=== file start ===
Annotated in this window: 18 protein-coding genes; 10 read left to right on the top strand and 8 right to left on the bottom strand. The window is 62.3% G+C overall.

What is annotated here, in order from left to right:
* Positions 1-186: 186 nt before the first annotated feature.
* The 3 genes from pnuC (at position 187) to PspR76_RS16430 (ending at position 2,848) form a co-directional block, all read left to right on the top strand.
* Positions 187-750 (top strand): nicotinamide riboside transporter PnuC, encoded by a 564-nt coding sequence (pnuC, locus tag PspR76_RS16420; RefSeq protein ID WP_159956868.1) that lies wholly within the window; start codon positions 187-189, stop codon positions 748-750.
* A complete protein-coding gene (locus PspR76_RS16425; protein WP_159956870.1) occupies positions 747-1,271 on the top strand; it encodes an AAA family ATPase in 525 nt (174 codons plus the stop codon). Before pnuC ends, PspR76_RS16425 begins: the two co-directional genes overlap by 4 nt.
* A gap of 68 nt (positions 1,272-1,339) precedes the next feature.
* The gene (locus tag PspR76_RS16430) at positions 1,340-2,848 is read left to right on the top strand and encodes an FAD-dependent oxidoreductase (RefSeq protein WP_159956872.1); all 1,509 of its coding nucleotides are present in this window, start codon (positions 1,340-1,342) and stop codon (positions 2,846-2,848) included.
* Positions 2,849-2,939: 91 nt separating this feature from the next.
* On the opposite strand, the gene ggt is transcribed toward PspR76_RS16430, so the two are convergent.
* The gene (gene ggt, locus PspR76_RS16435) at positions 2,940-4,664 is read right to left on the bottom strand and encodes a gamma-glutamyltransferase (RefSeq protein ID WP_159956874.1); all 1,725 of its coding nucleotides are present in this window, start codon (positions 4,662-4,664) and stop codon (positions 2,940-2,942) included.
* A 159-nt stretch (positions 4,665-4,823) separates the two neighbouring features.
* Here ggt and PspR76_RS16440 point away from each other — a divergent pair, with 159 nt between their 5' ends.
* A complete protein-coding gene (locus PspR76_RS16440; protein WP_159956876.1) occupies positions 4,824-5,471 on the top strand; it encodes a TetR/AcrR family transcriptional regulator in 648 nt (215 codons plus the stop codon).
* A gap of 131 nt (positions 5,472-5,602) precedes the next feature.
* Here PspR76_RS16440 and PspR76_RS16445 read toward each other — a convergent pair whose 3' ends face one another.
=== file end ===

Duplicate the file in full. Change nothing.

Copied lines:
Annotated in this window: 18 protein-coding genes; 10 read left to right on the top strand and 8 right to left on the bottom strand. The window is 62.3% G+C overall.

What is annotated here, in order from left to right:
* Positions 1-186: 186 nt before the first annotated feature.
* The 3 genes from pnuC (at position 187) to PspR76_RS16430 (ending at position 2,848) form a co-directional block, all read left to right on the top strand.
* Positions 187-750 (top strand): nicotinamide riboside transporter PnuC, encoded by a 564-nt coding sequence (pnuC, locus tag PspR76_RS16420; RefSeq protein ID WP_159956868.1) that lies wholly within the window; start codon positions 187-189, stop codon positions 748-750.
* A complete protein-coding gene (locus PspR76_RS16425; protein WP_159956870.1) occupies positions 747-1,271 on the top strand; it encodes an AAA family ATPase in 525 nt (174 codons plus the stop codon). Before pnuC ends, PspR76_RS16425 begins: the two co-directional genes overlap by 4 nt.
* A gap of 68 nt (positions 1,272-1,339) precedes the next feature.
* The gene (locus tag PspR76_RS16430) at positions 1,340-2,848 is read left to right on the top strand and encodes an FAD-dependent oxidoreductase (RefSeq protein WP_159956872.1); all 1,509 of its coding nucleotides are present in this window, start codon (positions 1,340-1,342) and stop codon (positions 2,846-2,848) included.
* Positions 2,849-2,939: 91 nt separating this feature from the next.
* On the opposite strand, the gene ggt is transcribed toward PspR76_RS16430, so the two are convergent.
* The gene (gene ggt, locus PspR76_RS16435) at positions 2,940-4,664 is read right to left on the bottom strand and encodes a gamma-glutamyltransferase (RefSeq protein ID WP_159956874.1); all 1,725 of its coding nucleotides are present in this window, start codon (positions 4,662-4,664) and stop codon (positions 2,940-2,942) included.
* A 159-nt stretch (positions 4,665-4,823) separates the two neighbouring features.
* Here ggt and PspR76_RS16440 point away from each other — a divergent pair, with 159 nt between their 5' ends.
* A complete protein-coding gene (locus PspR76_RS16440; protein WP_159956876.1) occupies positions 4,824-5,471 on the top strand; it encodes a TetR/AcrR family transcriptional regulator in 648 nt (215 codons plus the stop codon).
* A gap of 131 nt (positions 5,472-5,602) precedes the next feature.
* Here PspR76_RS16440 and PspR76_RS16445 read toward each other — a convergent pair whose 3' ends face one another.